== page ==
Domestic politics bear part of the blame. Germany’s Minister for Economic Affairs and Energy Sigmar Gabriel, a Social Democrat, is protecting the dying coal industries in Germany — bastions of traditional center-left voters. He is blocking initiatives by his counterpart in Merkel’s government, the environment minister, who wants to develop a plan for phasing out coal production and use.
A recent report by the United Nations Intergovernmental Panel on Climate Change has warned about “irreversible and uncontrollable” consequences of climate change should the global temperature rise by more than 2 degrees Celsius. This has upped the pressure on Merkel, who may now decide to enter the fray. Action from the chancellor could change the situation overnight — for example, she shut down a third of Germany’s nuclear reactors after Fukushima. As her ministers clash over a common energy strategy, Merkel might pull another Fukushima-like U-turn and end Germany’s sordid romance with coal.
If Denmark goes through with the current proposal, it must not ditch coal in a way that simply transfers emissions from Denmark to Germany. Danish energy experts such as the Danish Energy Association’s Anders Stouge say a quick exit from coal should not force Denmark to import electricity from Germany’s coal-fired plants in order to compensate for energy shortfalls currently covered by domestic coal-fired power stations.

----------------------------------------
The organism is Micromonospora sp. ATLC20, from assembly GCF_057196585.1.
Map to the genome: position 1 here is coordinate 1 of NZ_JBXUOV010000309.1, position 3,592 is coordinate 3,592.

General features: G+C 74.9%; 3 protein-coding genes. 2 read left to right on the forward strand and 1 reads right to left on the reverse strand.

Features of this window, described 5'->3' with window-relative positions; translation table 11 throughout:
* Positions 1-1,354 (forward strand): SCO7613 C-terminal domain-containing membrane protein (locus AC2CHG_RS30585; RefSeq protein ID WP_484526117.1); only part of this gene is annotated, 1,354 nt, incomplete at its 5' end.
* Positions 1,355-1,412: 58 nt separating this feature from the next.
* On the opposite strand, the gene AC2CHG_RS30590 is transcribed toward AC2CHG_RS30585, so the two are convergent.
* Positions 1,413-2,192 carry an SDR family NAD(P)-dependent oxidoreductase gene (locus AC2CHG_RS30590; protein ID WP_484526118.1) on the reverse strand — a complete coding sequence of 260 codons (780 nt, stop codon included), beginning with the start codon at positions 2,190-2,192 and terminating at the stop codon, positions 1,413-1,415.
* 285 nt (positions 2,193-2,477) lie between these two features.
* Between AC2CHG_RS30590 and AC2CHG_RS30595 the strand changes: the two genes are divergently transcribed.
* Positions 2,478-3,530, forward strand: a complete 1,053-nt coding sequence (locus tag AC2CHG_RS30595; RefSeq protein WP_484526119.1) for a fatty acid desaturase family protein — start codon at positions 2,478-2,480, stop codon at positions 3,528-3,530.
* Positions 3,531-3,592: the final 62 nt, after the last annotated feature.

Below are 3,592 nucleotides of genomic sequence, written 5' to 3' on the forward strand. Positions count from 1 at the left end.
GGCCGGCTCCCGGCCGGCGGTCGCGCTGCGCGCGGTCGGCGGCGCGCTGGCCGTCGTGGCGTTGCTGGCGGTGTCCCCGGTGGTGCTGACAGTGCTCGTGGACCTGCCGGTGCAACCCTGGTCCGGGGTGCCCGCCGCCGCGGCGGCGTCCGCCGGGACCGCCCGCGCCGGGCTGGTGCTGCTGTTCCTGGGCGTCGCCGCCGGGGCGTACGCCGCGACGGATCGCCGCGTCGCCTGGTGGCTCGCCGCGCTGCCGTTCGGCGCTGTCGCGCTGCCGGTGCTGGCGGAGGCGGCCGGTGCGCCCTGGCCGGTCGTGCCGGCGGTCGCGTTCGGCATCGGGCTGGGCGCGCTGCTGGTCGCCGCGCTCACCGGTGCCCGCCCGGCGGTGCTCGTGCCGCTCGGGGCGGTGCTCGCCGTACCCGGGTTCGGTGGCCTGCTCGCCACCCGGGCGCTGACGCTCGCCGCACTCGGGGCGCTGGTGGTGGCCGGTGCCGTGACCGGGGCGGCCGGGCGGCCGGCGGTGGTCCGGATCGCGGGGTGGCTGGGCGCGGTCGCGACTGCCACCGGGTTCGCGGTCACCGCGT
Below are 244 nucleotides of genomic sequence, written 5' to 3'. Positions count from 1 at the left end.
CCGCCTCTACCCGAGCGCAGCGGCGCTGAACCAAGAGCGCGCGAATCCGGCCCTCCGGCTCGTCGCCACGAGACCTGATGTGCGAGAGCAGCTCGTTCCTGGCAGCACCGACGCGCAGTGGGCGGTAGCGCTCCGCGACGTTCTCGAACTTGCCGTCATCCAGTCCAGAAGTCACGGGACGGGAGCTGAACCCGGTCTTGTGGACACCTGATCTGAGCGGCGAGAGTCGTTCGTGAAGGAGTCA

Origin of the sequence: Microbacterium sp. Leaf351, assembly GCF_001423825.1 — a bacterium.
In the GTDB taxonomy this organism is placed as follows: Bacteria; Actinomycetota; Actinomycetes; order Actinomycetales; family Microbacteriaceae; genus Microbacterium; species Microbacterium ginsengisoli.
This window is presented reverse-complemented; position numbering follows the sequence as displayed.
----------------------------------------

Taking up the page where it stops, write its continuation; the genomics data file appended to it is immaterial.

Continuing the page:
But Denmark could avoid this scenario by investing more in electric car batteries and hot water reservoirs — technologies that could store surplus wind-generated power — while it replaces coal with biomass-fired power plants. It’s an expensive proposition, but ultimately a coal-free Denmark would be a beacon not just for Germany and the rest of Europe but also for a world gradually coming to grips with the reality of climate change.